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The leptin-melanocortin pathway plays a key role in the control of food intake and body weight. In the brain, pro-opiomelanocortin (POMC) expression is localized to neurons in the arcuate nucleus (ARC) of the hypothalamus and in the nucleus of the solitary tract. POMC is a pro-peptide that is processed to a range of bioactive peptide products. In the ARC, anorexigenic POMC neurons exist alongside orexigenic neurons that express the endogenous melanocortin antagonist agouti-related peptide (AgRP). The canonical view of the melanocortin pathway is one in which leptin, which is produced from white adipose tissue to reflect fat mass, signals to leptin receptors on the POMC and AgRP neurons, increasing the activity of POMC neurons and reducing the activity of AgRP expressing neurons. However, there is a body of evidence that indicates this view of the leptin-melanocortin pathway is over-simplistic. Lam et al. report the results of single cell RNA sequencing in isolated POMC expressing neurons of the arcuate nucleus, which has revealed a previously unappreciated degree of heterogeneity within this anatomically highly localized population. They determined the transcriptomes of 163 individual murine POMC neurons. Unexpectedly, 25% of POMC positive neurons also express high levels of AgRP. The data generated here will be of utility to better understand the fundamental nature of regulation of energy balance by the hypothalamus and to manipulate these systems for therapeutic benefit.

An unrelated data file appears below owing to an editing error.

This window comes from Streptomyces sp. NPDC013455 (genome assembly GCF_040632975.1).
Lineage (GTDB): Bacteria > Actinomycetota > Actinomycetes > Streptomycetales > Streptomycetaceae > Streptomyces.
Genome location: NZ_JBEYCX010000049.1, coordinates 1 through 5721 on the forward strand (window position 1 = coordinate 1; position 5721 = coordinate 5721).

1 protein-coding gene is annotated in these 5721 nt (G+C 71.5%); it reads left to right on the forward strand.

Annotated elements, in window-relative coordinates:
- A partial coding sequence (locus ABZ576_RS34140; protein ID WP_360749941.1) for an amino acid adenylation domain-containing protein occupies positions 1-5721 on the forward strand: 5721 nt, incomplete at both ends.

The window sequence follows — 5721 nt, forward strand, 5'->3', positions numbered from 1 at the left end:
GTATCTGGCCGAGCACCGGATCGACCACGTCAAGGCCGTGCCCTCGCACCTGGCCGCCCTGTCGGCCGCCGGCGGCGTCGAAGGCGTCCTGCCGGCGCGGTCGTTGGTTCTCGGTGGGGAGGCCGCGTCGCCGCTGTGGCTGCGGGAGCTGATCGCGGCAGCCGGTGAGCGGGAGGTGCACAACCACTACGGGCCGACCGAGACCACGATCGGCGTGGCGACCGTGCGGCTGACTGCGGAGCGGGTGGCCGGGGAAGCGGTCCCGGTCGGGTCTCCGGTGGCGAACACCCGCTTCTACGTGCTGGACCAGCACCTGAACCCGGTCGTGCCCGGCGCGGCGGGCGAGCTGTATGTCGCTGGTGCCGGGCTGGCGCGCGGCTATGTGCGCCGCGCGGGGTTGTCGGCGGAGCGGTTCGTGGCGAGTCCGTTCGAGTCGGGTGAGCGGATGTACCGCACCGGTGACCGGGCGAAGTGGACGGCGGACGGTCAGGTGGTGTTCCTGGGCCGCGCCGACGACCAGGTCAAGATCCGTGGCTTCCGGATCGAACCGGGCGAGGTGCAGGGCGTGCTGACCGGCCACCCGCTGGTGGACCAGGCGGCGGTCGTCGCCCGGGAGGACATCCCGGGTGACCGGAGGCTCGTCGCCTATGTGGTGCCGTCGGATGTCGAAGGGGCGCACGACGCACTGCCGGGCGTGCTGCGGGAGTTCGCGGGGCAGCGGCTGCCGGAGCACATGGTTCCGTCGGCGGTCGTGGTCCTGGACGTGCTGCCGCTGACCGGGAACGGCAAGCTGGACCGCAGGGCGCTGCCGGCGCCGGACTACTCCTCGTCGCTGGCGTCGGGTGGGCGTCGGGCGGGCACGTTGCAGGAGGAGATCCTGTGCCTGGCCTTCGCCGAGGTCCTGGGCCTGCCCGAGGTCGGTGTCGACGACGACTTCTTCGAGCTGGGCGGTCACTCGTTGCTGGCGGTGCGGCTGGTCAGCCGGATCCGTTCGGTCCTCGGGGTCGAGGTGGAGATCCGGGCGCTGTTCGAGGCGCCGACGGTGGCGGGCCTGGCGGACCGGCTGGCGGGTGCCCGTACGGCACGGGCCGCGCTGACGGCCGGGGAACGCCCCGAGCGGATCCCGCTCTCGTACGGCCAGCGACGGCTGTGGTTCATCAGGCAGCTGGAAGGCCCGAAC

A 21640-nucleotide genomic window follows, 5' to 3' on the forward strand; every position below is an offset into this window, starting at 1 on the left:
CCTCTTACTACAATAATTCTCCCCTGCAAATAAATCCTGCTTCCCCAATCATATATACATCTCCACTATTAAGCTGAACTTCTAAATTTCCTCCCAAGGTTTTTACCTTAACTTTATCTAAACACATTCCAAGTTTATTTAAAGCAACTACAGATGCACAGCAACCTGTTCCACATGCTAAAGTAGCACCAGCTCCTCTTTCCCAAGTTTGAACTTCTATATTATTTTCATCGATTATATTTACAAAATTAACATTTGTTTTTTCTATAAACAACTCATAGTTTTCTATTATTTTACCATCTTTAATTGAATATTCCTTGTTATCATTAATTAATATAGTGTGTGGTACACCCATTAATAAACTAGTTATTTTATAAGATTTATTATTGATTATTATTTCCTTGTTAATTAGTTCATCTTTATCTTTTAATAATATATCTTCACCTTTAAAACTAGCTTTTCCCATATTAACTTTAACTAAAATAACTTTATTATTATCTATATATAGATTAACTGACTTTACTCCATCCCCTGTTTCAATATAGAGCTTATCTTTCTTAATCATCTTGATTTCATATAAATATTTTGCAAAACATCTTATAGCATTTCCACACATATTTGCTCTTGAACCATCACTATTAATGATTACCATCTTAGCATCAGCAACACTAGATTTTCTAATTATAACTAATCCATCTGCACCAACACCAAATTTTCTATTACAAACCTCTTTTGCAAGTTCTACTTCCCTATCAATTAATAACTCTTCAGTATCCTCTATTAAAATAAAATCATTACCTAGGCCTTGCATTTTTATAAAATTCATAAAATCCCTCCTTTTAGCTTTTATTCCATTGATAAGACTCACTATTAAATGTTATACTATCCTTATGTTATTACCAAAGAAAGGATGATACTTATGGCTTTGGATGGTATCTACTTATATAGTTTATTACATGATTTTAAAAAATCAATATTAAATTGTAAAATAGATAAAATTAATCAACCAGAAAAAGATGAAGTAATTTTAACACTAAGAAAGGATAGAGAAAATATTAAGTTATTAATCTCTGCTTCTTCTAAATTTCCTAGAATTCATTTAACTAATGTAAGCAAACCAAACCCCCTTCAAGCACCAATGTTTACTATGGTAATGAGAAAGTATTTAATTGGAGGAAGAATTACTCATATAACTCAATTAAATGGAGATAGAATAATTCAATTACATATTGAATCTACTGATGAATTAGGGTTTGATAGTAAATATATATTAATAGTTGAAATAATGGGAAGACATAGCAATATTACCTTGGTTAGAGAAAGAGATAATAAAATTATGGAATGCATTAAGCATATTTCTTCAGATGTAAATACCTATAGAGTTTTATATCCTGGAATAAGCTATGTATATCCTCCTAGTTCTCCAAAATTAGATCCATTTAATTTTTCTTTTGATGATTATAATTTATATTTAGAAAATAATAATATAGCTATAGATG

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In this section authors briefly report on their work recently published in Molecular Metabolism.

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Flaminia Fanelli
University of Bologna, Italy
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